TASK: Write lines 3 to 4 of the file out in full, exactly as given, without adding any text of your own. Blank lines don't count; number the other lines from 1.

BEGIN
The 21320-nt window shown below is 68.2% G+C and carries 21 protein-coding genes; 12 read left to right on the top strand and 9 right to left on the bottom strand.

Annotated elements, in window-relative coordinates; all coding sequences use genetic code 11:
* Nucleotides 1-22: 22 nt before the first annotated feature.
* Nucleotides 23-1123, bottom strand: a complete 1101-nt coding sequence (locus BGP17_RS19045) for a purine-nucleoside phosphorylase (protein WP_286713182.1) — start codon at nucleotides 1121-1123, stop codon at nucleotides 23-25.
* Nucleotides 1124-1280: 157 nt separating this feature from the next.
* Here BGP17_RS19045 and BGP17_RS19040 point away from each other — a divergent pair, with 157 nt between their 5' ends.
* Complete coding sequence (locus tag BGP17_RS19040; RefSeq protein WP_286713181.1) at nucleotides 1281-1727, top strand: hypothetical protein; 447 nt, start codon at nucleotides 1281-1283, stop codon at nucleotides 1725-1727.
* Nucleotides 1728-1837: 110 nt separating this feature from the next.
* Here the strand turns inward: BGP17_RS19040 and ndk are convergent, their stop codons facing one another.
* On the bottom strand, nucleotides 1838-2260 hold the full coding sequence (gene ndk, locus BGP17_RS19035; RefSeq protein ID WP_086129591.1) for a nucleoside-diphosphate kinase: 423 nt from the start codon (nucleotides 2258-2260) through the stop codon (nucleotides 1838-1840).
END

* Nucleotides 1-22: 22 nt before the first annotated feature.
* Nucleotides 23-1123, bottom strand: a complete 1101-nt coding sequence (locus BGP17_RS19045) for a purine-nucleoside phosphorylase (protein WP_286713182.1) — start codon at nucleotides 1121-1123, stop codon at nucleotides 23-25.